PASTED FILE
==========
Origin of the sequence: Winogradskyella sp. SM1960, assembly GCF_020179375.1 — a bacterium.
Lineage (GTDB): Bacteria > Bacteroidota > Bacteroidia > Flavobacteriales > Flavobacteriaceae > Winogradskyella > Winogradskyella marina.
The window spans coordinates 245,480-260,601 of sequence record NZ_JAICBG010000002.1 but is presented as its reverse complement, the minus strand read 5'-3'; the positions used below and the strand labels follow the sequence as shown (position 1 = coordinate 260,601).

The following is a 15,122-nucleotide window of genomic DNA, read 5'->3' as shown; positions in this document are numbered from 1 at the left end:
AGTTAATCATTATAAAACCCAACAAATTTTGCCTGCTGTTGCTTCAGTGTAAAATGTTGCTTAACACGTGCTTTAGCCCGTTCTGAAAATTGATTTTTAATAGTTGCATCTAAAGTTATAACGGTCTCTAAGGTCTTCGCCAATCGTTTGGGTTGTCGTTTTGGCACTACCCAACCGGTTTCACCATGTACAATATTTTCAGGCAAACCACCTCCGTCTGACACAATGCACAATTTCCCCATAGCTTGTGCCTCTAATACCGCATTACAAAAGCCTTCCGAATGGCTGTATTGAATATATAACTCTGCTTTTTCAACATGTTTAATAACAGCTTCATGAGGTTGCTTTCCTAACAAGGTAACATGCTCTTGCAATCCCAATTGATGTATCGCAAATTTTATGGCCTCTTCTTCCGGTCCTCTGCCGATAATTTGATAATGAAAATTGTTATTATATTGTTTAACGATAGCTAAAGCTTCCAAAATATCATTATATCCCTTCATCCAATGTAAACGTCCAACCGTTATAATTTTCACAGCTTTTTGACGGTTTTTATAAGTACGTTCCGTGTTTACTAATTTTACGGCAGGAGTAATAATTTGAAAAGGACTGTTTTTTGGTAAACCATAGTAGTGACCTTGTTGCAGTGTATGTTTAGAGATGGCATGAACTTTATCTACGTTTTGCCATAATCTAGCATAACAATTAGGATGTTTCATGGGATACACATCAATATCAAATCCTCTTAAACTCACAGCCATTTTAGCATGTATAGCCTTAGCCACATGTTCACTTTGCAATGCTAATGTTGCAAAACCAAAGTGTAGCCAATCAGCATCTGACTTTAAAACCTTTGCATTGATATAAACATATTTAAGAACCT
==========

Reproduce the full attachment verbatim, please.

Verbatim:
Origin of the sequence: Winogradskyella sp. SM1960, assembly GCF_020179375.1 — a bacterium.
Lineage (GTDB): Bacteria > Bacteroidota > Bacteroidia > Flavobacteriales > Flavobacteriaceae > Winogradskyella > Winogradskyella marina.
The window spans coordinates 245,480-260,601 of sequence record NZ_JAICBG010000002.1 but is presented as its reverse complement, the minus strand read 5'-3'; the positions used below and the strand labels follow the sequence as shown (position 1 = coordinate 260,601).

The following is a 15,122-nucleotide window of genomic DNA, read 5'->3' as shown; positions in this document are numbered from 1 at the left end:
AGTTAATCATTATAAAACCCAACAAATTTTGCCTGCTGTTGCTTCAGTGTAAAATGTTGCTTAACACGTGCTTTAGCCCGTTCTGAAAATTGATTTTTAATAGTTGCATCTAAAGTTATAACGGTCTCTAAGGTCTTCGCCAATCGTTTGGGTTGTCGTTTTGGCACTACCCAACCGGTTTCACCATGTACAATATTTTCAGGCAAACCACCTCCGTCTGACACAATGCACAATTTCCCCATAGCTTGTGCCTCTAATACCGCATTACAAAAGCCTTCCGAATGGCTGTATTGAATATATAACTCTGCTTTTTCAACATGTTTAATAACAGCTTCATGAGGTTGCTTTCCTAACAAGGTAACATGCTCTTGCAATCCCAATTGATGTATCGCAAATTTTATGGCCTCTTCTTCCGGTCCTCTGCCGATAATTTGATAATGAAAATTGTTATTATATTGTTTAACGATAGCTAAAGCTTCCAAAATATCATTATATCCCTTCATCCAATGTAAACGTCCAACCGTTATAATTTTCACAGCTTTTTGACGGTTTTTATAAGTACGTTCCGTGTTTACTAATTTTACGGCAGGAGTAATAATTTGAAAAGGACTGTTTTTTGGTAAACCATAGTAGTGACCTTGTTGCAGTGTATGTTTAGAGATGGCATGAACTTTATCTACGTTTTGCCATAATCTAGCATAACAATTAGGATGTTTCATGGGATACACATCAATATCAAATCCTCTTAAACTCACAGCCATTTTAGCATGTATAGCCTTAGCCACATGTTCACTTTGCAATGCTAATGTTGCAAAACCAAAGTGTAGCCAATCAGCATCTGACTTTAAAACCTTTGCATTGATATAAACATATTTAAGAACCT